Student With Disabilities in Middle School Was Beaten Up by Other Kids, Family Says

Student With Disabilities in Middle School Was Beaten Up by Other Kids, Family Says

A family is angry and upset because their disabled 12-year-old daughter was attacked at school, which is a troubling case.

Eyewitness News got a video of the moment when two teens picked up the girl from her wheelchair and threw her to the ground. The crime took place in an Orange County lift at Conway Middle.

Watch the video to see how the teens continue to hit and drag the 12-year-old girl, who is hurt and can’t stand up.

Another video that Eyewitness News got shows more violence. This time, the girl’s mother says, it happened in the school bathroom.

The pictures show a girl on the ground trying to get back to her wheelchair while other teens hit her, pulled her hair, and dragged her around. They were all taken on camera and shared on social media.

“I was furious. I was mad. “I was so mad,” the girl’s mother, Myisha Hall, said. “It’s sad because none of us know what she goes through every day.” I’m writing this as the parent of a girl who is on her knees pleading with God to make her normal.

A video shows one of the fights that happened just last Friday. Hall says that her daughter, who was born with a spine defect, has not gone back to school since then.

Eyewitness News got a hold of the voice message that the director sent out admitting the attack.

In the message, Conway Middle School Principal Joshua Bing said, “The school administration is aware of a few students who were involved in several very disturbing fights that happened on campus.” “I want you to know that we started looking into what happened right away.”

Later, the director said that the school would punish the girl, but her family said that nothing has been done yet.

“I think they let both of us down. “They let us down,” Hall said. This opens my eyes and the eyes of everyone else whose kids go to school and drop them off every day.

“This event is still being looked into, but here’s what we know for now:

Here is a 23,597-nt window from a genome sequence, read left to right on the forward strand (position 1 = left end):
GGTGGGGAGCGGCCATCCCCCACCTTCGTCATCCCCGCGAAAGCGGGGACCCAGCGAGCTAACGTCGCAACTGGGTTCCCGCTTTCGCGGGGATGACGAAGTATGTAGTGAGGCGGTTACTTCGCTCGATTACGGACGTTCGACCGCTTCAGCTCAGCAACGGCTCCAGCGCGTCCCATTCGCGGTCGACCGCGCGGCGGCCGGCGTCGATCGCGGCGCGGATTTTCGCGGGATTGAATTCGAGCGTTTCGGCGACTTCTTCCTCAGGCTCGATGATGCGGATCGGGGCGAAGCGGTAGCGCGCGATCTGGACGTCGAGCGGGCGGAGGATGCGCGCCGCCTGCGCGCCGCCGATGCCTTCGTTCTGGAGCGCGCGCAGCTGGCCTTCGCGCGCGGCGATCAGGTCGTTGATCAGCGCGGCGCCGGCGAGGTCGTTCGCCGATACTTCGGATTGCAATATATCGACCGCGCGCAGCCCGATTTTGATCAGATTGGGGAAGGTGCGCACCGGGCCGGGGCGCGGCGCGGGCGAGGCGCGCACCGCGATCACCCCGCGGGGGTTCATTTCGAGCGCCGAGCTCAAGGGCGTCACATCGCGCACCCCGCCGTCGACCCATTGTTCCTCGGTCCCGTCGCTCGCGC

When deputies talked to the kids, they all said they were just having fun.

During the study, more videos were found, and the ones that have been looked at seem to back up what was said.

No one said they had been a victim of a crime.

The event was carefully recorded, and as of right now, no charges have been filed.

C. Dwight Bain works as a counselor for mental health. He was asked by WFTV why someone would do this and then share the video on social media.

C.Dwight Bain said, “When we see something so horrible and ask ourselves, ‘What drives these kids?'”

“Remember that a 12-year-old brain is a 12-year-old brain,” Bain said. “They don’t really understand what will happen, so that drive—that dopamine hit of ‘I want to be famous, all those Likes, all those people around the country, millions and millions of people say I’m great,'”

Bain said that this kind of activity has grown a lot since the pandemic.

“The numbers show it’s gotten a lot worse,” Bain said. “Every day it gets worse and worse until people say this is unbelievable.”

He told parents they needed to take charge. They should limit their child’s time on social media and have serious, tough talks with them about bullying to make sure that their child isn’t being bullied or could be hurting others.

“They used to say that quiet is golden when I was a kid. I want to talk about that. “No, it’s not,” Bain said. “Being quiet is dangerous, and this is a case where it can be deadly.”

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